Category Creation: What it Means to Build Something Truly New
An interview with Marco Witzmann of Valispace
Founded in 2016, Valispace is enabling agile hardware development by offering a digital productivity tool for hardware engineers. As category creators in Engineering Information Management (EIM), the company is educating a new generation of hardware engineers about digitizing their day-to-day toolkits. We sat down with Co-founder and CEO Marco Witzmann to discuss the process of creating a category as a startup and how it’s different from building other types of companies.
Be sure to check out Iteration ’22 conference this September in Lisbon, organized by Valispace. The event brings together hardware engineers and experts across industries to share best practices about tools, processes and organization. Find more information and apply for an invite here.
First things first: What exactly is category creation, and why does it matter?
So, think about when you are first starting a company. There are two different approaches. Either you see a certain kind of product and you think it can be done better. You make it cheaper, more accessible, faster, whatever it is. You might have to reinvent methods and business models around it, but it’s very easy to tell people what it is you’re doing. Think of the iPod. When it came out, you could tell people it’s a portable music player. People would understand what that means, right?
But then there is another case where you look at a problem, and the only way to solve that problem today involves many workarounds. There’s no agreed upon single way to solve it yet. That is where category creation comes in. On the one hand, it’s an amazing opportunity. Instead of competing directly with big market players, you have a unique insight into an entire market that has been overlooked and underserved. Oftentimes, to build a solution for this, multiple disciplines come together in one place.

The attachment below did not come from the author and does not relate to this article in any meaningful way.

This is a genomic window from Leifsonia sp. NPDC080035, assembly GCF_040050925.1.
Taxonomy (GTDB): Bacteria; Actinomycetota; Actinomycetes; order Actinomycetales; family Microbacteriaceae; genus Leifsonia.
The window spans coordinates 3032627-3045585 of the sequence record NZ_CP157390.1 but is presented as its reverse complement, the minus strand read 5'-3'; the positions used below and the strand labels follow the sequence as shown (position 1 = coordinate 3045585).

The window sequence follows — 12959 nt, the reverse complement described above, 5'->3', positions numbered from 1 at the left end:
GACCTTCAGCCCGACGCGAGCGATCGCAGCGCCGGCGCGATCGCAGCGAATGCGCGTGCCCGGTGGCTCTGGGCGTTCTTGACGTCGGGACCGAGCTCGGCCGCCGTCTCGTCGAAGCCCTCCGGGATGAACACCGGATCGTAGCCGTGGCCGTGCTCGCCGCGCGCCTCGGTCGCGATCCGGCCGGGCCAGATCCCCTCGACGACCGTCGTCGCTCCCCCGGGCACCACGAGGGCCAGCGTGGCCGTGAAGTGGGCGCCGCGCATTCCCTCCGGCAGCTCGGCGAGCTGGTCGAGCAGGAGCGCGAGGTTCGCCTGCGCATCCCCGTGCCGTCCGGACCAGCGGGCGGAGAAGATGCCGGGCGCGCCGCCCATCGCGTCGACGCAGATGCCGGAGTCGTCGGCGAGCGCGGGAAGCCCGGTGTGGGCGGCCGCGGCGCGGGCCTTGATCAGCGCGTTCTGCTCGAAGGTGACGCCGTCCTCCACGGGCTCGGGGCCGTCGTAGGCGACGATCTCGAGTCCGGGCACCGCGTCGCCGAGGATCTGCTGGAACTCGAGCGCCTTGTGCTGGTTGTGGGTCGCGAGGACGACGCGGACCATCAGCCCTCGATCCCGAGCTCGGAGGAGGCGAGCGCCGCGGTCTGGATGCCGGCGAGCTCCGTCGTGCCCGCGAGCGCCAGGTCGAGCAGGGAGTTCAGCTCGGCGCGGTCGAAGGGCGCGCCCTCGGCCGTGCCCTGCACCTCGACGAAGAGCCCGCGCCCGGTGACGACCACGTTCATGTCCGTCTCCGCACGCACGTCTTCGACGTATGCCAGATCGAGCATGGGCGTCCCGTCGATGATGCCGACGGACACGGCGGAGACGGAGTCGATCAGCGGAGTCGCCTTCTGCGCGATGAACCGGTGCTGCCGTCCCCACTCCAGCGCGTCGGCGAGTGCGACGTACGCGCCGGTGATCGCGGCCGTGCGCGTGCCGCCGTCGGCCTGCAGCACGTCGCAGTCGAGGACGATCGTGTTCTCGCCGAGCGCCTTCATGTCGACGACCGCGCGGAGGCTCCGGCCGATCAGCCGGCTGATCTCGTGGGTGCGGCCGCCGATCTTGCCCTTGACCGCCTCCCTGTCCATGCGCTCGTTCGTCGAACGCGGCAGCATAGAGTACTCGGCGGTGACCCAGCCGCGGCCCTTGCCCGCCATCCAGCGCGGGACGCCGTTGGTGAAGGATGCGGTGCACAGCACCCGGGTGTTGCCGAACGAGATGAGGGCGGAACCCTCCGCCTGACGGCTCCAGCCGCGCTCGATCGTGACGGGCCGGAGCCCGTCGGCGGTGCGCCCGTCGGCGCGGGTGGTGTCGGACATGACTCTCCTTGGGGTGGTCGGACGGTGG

Undoubtedly that also brings some challenges. What might those look like?
The first is that in the beginning, when you talk about the solution, no one will understand what you’re saying. One example in Germany is Celonis. No one knew what process mining was before they arrived. But not only were they able to explain the value proposition and create this category of software, they’re now leading that category.
How can companies overcome this initial hurdle?
First, you need a good way of explaining the problem. Then you need to have a way to make that solution visible. Most of the time when you ask people about the problems they are having, they don’t even think those problems can be solved. They have just assumed that reality is as it is.
In our case, our customers thought that in order to build complex hardware, they had to send documents back and forth and keep track of complexity in Excel spreadsheets. They found workarounds for small problems here and there. But they didn’t even think that there was a solution to do data-driven engineering. The moment you come to them with this concept, you need to show that the value creation is there, because decisionmakers haven’t already budgeted for the solution.